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Kayden on Bycel's Firing

November 05, 1995

Re "Does Los Angeles Really Want a Strong Ethics-Code Enforcer?" by Xandra Kayden, Opinion, Oct. 29:

Los Angeles government is consistently bringing new meaning to "shooting oneself in the foot." The latest debacle is the further thwarting of the city Ethics Commission mandate. Under the leadership of Ben Bycel, the Ethics Commission has done its job with vigor and vision. Its members pursued breaches of the public trust regardless of the perpetrator's status.

I guess they stepped on one too many toes. Bycel is now being fired, apparently because he is aggressive and independent. The clear message of this action is distressing. True ethics reform is a low priority, rhetoric to the contrary, and we can expect business as usual in L.A.


Los Angeles


I write to respond to the innuendo and explicit attacks on my character and judgment as president of the Los Angeles City Ethics Commission in Kayden's article. Kayden's suggestion that I am a passive tool of the Riordan Administration--which she alleges has as an objective the dismantling of effective ethics enforcement in L.A.--is uninformed, false and defamatory.

I am a registered Democrat. I have never contributed to Mayor Richard Riordan's political campaigns, nor those of any other elected city official. As outgoing Ethics Commission President Dennis Curtis stated in an interview (Daily Journal, Oct. 16), "She's not aligned with any faction; she's got no political debts she's got to pay." I have long been engaged and committed to aggressive and independent ethics enforcement particularly, and public service generally.

Riordan's views on the merits of Bycel and his controversial tenure as executive director of the L.A. Ethics Commission played no role in my vote on the commission's decision to terminate Bycel. This action was taken because the independent commission felt it was in the best interests of furthering its mission of overseeing objective and thorough enforcement of the ethics laws it is charged with administering. Kayden, who is privy to none of the facts and discussion that attended this confidential personnel matter, is in no position to assess the soundness of this judgment.

My first goal in taking office was to strengthen the Ethics Commission's enforcement power, weakened as a result of our isolation from participation in joint prosecutions with all other enforcement agencies. Since the FPPC severed ties with our agency, the city commission settled only a single money-laundering case, which resulted not from our investigations but because the entity turned itself in. In contrast, the FPPC settled five money-laundering cases in Los Angeles this past summer, collecting fines totaling $100,000--cases in which city ethics also had jurisdiction but took no action.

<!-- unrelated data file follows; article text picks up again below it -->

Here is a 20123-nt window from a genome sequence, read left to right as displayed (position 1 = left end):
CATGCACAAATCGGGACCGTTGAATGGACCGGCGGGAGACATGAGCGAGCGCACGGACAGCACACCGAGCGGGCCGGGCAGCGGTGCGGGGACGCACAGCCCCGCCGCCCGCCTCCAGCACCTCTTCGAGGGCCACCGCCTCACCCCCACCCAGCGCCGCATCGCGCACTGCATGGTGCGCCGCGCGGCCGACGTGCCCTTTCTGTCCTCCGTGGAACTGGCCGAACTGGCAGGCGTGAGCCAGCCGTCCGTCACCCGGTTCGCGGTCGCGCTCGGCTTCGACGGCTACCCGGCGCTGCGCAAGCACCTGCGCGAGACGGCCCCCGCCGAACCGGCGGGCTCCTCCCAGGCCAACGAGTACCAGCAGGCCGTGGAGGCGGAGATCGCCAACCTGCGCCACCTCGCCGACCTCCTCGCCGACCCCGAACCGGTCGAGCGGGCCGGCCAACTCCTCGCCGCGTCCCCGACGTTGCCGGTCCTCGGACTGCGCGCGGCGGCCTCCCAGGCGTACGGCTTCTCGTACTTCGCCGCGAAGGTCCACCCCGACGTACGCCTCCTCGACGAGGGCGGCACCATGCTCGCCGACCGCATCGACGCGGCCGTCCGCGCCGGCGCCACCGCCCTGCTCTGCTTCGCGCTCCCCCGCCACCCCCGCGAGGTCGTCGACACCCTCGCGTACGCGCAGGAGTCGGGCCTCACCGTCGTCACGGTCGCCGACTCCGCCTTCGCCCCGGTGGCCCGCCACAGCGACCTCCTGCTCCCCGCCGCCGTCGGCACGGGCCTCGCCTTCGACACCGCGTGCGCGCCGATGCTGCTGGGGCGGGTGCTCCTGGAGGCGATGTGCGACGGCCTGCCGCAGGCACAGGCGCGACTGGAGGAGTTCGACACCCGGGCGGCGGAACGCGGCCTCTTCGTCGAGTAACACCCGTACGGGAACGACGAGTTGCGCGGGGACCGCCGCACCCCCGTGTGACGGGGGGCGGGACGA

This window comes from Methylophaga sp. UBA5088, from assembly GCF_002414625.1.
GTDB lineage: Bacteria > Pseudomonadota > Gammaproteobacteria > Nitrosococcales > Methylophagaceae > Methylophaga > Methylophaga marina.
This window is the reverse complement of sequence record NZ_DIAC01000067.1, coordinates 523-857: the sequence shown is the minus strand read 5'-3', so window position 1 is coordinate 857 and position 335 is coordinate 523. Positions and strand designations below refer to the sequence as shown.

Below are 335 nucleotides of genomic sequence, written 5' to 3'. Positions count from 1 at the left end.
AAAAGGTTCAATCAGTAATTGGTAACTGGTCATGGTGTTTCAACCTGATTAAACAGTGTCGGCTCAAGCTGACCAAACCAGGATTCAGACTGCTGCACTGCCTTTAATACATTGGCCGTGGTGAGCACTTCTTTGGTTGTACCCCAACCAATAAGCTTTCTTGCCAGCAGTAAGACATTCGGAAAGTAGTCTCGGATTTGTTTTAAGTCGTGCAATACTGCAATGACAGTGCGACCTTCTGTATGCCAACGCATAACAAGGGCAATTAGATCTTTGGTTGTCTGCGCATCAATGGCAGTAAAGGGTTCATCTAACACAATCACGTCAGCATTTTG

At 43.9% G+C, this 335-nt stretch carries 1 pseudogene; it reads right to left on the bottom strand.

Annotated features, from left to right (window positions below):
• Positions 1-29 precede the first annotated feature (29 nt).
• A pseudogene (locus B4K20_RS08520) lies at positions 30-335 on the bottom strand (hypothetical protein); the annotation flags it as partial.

In assessing my performance on the commission and the commission's enforcement of the ethics laws, I ask only that the community judge us on the record that the commission builds over the coming five years under my leadership. Results--not personalities and uninformed speculations on motivations--are what matter.


Los Angeles City Ethics Commission


My experience as a Los Angeles city commissioner convinces me that a commission is not the best method of enforcing ethics because too often commissioners are appointed for the wrong reasons and therefore lack essential background.

A much better approach to ethics enforcement would be to copy the Los Angeles County Grand Jury, which has the authority and responsibility to investigate any county agency or employee. Several hundred citizens are nominated by Superior Court judges, and 25 are chosen by a drawing for the grand jury. This method distances jurors from politics.

Each municipal judge could nominate two prospective jurors, and out of that body 10 or so could be chosen by lot to form a Los Angeles city grand jury. This independent grand jury would have the responsibility of effective ethics enforcement.


Sherman Oaks

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